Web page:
First listen: Tori Amos, “hunter’s night”
Tori Amos is a concept artist disguised as a pop star. Over the past twenty years, the multiple personality mistress has been conducted in the form of a singing dramatic performance, in her intricate crystal box, including religion and mythology, gender and sex, the conflict and her own internal evolution such as the whole song legend. Each project she undertook follows a new management principle, a formal or thematic innovation that helps amoz express her great ideas in a challenging and music way.
Part of the reason for Amos to become a unique songwriter is her foundation in classical music. At the age of six, she began training at Peabody college in Baltimore, where she was the youngest student to take her course. Even in a new combination of rock, folk, cabaret and the top 40 popular music, Amos retains the classical repertoire in her subconscious. All of its music memory surfaces.
This is why “the night of the hunter” is not Amos’s stunt. In fact, the cliche is appropriate: it is her destined album, recorded through early apprenticeship and spiritual affinity.
Based on including sadie, Chopin, schubert and Bach, “the night of the hunter, the familiar composers, tells the story of a multifaceted song cycle, a couple was torn, a woman searching for its own internal unity. The story is animated by any features and themes that are recognized by Amos fans: the shape-shifting; Ancient poets fought in the woods; Starlight, Fire Muse. It was set up in an indoor music setting, which allowed Amos and the flaunting collaborators, including the Apollo Musagete string quartet and the clarinet andreas Ottensamer, to show off her classical seal.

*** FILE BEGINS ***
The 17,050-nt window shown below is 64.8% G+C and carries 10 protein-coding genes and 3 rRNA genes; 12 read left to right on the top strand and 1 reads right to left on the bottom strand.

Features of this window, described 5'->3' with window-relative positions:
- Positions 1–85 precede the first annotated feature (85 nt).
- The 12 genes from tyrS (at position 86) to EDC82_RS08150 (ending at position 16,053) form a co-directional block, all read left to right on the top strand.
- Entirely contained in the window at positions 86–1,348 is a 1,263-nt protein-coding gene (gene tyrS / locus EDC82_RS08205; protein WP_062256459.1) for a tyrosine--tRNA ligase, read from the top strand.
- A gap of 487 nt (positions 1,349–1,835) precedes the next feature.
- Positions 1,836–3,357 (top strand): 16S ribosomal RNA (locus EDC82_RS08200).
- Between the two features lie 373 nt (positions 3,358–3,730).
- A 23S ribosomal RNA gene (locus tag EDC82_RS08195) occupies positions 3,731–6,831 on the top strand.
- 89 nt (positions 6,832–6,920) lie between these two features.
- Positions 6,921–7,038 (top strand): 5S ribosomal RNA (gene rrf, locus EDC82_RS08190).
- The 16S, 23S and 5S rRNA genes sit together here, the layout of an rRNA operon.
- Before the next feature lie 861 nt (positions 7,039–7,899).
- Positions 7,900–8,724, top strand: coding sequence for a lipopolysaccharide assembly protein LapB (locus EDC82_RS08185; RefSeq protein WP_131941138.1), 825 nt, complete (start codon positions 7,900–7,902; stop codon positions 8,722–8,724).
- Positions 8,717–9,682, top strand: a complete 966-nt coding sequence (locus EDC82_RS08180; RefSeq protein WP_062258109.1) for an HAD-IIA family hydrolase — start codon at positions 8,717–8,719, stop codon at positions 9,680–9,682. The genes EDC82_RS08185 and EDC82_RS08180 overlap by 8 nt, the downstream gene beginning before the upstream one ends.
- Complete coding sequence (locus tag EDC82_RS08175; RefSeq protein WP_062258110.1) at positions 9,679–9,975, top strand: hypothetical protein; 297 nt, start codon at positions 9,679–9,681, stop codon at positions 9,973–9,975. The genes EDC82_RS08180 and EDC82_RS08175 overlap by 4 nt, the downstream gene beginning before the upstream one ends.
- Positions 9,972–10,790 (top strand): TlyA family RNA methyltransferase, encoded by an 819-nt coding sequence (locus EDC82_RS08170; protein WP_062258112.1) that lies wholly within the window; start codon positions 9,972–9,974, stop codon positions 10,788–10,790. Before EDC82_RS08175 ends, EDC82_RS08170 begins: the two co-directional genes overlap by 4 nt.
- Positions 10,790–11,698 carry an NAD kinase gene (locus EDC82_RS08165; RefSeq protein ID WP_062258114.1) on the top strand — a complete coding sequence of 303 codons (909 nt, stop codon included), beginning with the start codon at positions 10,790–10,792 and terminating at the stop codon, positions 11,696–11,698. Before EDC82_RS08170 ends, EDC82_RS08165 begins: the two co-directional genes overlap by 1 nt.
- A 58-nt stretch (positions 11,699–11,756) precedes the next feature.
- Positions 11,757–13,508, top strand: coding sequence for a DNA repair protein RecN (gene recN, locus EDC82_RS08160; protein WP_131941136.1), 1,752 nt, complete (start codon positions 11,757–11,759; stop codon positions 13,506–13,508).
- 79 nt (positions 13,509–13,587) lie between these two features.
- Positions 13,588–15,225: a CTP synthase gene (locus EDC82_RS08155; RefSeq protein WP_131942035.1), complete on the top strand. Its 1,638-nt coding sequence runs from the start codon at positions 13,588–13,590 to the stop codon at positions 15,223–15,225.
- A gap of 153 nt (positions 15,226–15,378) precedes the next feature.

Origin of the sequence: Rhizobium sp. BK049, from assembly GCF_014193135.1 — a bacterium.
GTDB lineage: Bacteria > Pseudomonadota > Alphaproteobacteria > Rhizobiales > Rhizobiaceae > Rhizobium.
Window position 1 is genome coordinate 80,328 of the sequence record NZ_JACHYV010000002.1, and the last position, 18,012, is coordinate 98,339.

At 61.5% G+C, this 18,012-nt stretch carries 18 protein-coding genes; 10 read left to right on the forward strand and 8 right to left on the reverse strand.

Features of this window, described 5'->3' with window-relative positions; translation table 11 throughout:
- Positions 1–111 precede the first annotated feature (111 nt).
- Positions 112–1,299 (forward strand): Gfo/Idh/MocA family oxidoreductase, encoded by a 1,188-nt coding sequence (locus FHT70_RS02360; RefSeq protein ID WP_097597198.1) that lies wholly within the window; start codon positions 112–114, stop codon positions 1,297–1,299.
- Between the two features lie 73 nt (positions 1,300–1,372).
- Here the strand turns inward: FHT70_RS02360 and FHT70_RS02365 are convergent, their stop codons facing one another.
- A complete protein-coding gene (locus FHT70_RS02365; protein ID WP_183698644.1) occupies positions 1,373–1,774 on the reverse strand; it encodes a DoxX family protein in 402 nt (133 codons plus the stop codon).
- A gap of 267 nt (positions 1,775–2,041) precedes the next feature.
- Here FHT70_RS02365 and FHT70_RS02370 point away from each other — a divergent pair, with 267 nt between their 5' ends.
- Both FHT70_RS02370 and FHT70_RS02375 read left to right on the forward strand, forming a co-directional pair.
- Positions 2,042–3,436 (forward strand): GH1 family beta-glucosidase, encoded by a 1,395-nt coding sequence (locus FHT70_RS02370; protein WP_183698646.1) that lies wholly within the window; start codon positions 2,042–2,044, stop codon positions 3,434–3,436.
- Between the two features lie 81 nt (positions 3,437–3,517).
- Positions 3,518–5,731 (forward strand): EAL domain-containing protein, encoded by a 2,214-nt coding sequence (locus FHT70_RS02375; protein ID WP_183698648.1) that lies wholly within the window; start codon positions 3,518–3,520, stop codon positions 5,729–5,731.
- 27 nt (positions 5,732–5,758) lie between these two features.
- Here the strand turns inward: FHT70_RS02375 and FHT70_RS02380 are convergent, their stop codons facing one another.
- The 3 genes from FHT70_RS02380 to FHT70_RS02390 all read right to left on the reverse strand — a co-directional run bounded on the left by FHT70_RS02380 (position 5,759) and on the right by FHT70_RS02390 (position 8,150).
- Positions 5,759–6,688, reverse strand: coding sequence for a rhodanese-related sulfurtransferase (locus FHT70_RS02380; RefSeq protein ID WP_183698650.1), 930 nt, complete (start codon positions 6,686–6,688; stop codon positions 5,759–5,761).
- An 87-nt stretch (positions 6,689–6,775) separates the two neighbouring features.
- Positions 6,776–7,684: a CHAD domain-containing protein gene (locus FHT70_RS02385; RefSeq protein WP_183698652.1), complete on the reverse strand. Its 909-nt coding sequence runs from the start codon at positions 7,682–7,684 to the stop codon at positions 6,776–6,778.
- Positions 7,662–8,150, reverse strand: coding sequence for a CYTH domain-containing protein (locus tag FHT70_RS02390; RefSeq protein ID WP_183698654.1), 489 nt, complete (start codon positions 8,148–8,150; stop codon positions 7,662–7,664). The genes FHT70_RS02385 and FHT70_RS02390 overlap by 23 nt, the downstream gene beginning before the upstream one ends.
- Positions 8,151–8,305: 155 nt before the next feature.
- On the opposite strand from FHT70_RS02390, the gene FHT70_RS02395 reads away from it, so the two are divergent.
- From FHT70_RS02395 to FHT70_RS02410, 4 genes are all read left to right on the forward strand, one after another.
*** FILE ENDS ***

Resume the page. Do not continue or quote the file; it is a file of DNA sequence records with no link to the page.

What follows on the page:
Sounds like a pretentious, but as a long-term Amos admirers (and one-time partners, in 2005, I wrote a book together with her), I was impressed with the way she organic, she combines her writer forms of art song. Music is deeply satisfied. Under her favorite Bosendorfer keys, Amos to push myself to become an instrumentalist, in her rhythmic style of play to find new nuances, and by John Philip Shenale loose string and woodwind instruments carefully. They were inspired by the classic way they reinterpreted how they connected their composers, and Amos never sounded so stiff or dark.
The hunter’s night was ambitious, but it was also personal – not in confessional meaning, but on music. Amos sings four songs with her 11-year-old daughter Natashya Lorien Hawley (her precocious voice suggests Adele is more mysterious) and her niece, Kelsey Dobyns, appears. Leave it to Amos to find a way to challenge the classical tradition of male mentors by working a bit of matriarchal magic. Even her honor, reinventing the tradition is just her style.